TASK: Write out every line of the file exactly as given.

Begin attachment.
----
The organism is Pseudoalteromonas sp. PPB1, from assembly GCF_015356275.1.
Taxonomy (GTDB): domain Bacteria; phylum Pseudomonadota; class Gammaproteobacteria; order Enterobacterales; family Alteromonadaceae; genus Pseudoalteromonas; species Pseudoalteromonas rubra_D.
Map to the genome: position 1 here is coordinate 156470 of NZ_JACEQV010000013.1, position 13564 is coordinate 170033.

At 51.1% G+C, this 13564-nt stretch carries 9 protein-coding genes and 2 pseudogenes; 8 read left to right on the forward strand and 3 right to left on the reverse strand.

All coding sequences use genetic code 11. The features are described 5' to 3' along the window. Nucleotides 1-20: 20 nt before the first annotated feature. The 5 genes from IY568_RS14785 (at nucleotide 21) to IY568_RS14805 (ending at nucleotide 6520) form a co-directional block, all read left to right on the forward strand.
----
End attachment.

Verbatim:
The organism is Pseudoalteromonas sp. PPB1, from assembly GCF_015356275.1.
Taxonomy (GTDB): domain Bacteria; phylum Pseudomonadota; class Gammaproteobacteria; order Enterobacterales; family Alteromonadaceae; genus Pseudoalteromonas; species Pseudoalteromonas rubra_D.
Map to the genome: position 1 here is coordinate 156470 of NZ_JACEQV010000013.1, position 13564 is coordinate 170033.

At 51.1% G+C, this 13564-nt stretch carries 9 protein-coding genes and 2 pseudogenes; 8 read left to right on the forward strand and 3 right to left on the reverse strand.

All coding sequences use genetic code 11. The features are described 5' to 3' along the window. Nucleotides 1-20: 20 nt before the first annotated feature. The 5 genes from IY568_RS14785 (at nucleotide 21) to IY568_RS14805 (ending at nucleotide 6520) form a co-directional block, all read left to right on the forward strand.